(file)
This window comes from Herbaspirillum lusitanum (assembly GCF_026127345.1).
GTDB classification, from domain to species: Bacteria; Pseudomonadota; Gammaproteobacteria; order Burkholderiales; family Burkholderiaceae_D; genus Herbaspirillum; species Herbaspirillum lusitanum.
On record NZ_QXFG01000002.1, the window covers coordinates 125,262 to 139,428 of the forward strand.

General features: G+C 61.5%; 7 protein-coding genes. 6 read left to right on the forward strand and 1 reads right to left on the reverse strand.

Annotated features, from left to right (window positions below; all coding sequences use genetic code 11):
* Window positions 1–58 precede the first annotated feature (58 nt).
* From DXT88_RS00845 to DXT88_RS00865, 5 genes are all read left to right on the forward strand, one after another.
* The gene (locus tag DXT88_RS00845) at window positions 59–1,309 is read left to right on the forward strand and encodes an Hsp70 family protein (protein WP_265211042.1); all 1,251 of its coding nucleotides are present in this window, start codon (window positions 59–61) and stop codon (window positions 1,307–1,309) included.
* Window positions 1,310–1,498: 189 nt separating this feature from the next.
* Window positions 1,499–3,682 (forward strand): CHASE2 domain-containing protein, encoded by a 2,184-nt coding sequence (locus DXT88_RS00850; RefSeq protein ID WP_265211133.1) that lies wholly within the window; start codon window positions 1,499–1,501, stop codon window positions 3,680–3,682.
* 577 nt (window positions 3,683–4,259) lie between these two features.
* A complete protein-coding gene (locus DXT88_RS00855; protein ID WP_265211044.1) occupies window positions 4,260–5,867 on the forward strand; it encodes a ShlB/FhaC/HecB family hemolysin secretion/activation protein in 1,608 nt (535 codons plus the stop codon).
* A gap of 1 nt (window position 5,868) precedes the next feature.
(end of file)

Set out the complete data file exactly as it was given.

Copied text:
This window comes from Herbaspirillum lusitanum (assembly GCF_026127345.1).
GTDB classification, from domain to species: Bacteria; Pseudomonadota; Gammaproteobacteria; order Burkholderiales; family Burkholderiaceae_D; genus Herbaspirillum; species Herbaspirillum lusitanum.
On record NZ_QXFG01000002.1, the window covers coordinates 125,262 to 139,428 of the forward strand.

General features: G+C 61.5%; 7 protein-coding genes. 6 read left to right on the forward strand and 1 reads right to left on the reverse strand.

Annotated features, from left to right (window positions below; all coding sequences use genetic code 11):
* Window positions 1–58 precede the first annotated feature (58 nt).
* From DXT88_RS00845 to DXT88_RS00865, 5 genes are all read left to right on the forward strand, one after another.
* The gene (locus tag DXT88_RS00845) at window positions 59–1,309 is read left to right on the forward strand and encodes an Hsp70 family protein (protein WP_265211042.1); all 1,251 of its coding nucleotides are present in this window, start codon (window positions 59–61) and stop codon (window positions 1,307–1,309) included.
* Window positions 1,310–1,498: 189 nt separating this feature from the next.
* Window positions 1,499–3,682 (forward strand): CHASE2 domain-containing protein, encoded by a 2,184-nt coding sequence (locus DXT88_RS00850; RefSeq protein ID WP_265211133.1) that lies wholly within the window; start codon window positions 1,499–1,501, stop codon window positions 3,680–3,682.
* 577 nt (window positions 3,683–4,259) lie between these two features.
* A complete protein-coding gene (locus DXT88_RS00855; protein ID WP_265211044.1) occupies window positions 4,260–5,867 on the forward strand; it encodes a ShlB/FhaC/HecB family hemolysin secretion/activation protein in 1,608 nt (535 codons plus the stop codon).
* A gap of 1 nt (window position 5,868) precedes the next feature.